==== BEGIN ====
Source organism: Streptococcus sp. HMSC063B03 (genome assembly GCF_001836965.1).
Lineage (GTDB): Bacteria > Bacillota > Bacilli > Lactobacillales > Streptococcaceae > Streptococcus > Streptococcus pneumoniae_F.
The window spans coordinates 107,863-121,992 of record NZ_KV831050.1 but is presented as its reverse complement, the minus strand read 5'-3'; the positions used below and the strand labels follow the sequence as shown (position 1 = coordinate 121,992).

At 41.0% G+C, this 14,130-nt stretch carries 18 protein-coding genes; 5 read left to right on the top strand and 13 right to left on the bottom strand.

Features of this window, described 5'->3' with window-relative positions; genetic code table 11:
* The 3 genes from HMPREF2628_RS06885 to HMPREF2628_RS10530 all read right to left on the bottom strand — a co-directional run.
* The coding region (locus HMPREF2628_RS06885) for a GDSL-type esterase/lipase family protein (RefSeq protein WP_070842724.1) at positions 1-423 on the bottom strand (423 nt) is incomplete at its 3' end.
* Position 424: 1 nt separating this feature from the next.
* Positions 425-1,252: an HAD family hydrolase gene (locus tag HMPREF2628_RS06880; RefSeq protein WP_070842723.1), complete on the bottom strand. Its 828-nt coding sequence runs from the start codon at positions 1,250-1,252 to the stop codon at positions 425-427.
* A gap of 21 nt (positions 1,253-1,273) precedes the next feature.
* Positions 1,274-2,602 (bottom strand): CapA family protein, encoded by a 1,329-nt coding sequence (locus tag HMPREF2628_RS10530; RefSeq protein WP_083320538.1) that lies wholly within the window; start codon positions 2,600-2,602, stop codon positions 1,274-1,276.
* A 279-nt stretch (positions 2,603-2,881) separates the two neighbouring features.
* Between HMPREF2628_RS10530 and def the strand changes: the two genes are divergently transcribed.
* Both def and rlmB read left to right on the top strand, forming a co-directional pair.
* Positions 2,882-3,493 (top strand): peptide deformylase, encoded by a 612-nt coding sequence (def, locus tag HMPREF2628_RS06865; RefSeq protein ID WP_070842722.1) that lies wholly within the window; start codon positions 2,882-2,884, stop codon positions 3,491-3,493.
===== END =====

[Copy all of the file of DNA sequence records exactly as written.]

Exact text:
Source organism: Streptococcus sp. HMSC063B03 (genome assembly GCF_001836965.1).
Lineage (GTDB): Bacteria > Bacillota > Bacilli > Lactobacillales > Streptococcaceae > Streptococcus > Streptococcus pneumoniae_F.
The window spans coordinates 107,863-121,992 of record NZ_KV831050.1 but is presented as its reverse complement, the minus strand read 5'-3'; the positions used below and the strand labels follow the sequence as shown (position 1 = coordinate 121,992).

At 41.0% G+C, this 14,130-nt stretch carries 18 protein-coding genes; 5 read left to right on the top strand and 13 right to left on the bottom strand.

Features of this window, described 5'->3' with window-relative positions; genetic code table 11:
* The 3 genes from HMPREF2628_RS06885 to HMPREF2628_RS10530 all read right to left on the bottom strand — a co-directional run.
* The coding region (locus HMPREF2628_RS06885) for a GDSL-type esterase/lipase family protein (RefSeq protein WP_070842724.1) at positions 1-423 on the bottom strand (423 nt) is incomplete at its 3' end.
* Position 424: 1 nt separating this feature from the next.
* Positions 425-1,252: an HAD family hydrolase gene (locus tag HMPREF2628_RS06880; RefSeq protein WP_070842723.1), complete on the bottom strand. Its 828-nt coding sequence runs from the start codon at positions 1,250-1,252 to the stop codon at positions 425-427.
* A gap of 21 nt (positions 1,253-1,273) precedes the next feature.
* Positions 1,274-2,602 (bottom strand): CapA family protein, encoded by a 1,329-nt coding sequence (locus tag HMPREF2628_RS10530; RefSeq protein WP_083320538.1) that lies wholly within the window; start codon positions 2,600-2,602, stop codon positions 1,274-1,276.
* A 279-nt stretch (positions 2,603-2,881) separates the two neighbouring features.
* Between HMPREF2628_RS10530 and def the strand changes: the two genes are divergently transcribed.
* Both def and rlmB read left to right on the top strand, forming a co-directional pair.
* Positions 2,882-3,493 (top strand): peptide deformylase, encoded by a 612-nt coding sequence (def, locus tag HMPREF2628_RS06865; RefSeq protein ID WP_070842722.1) that lies wholly within the window; start codon positions 2,882-2,884, stop codon positions 3,491-3,493.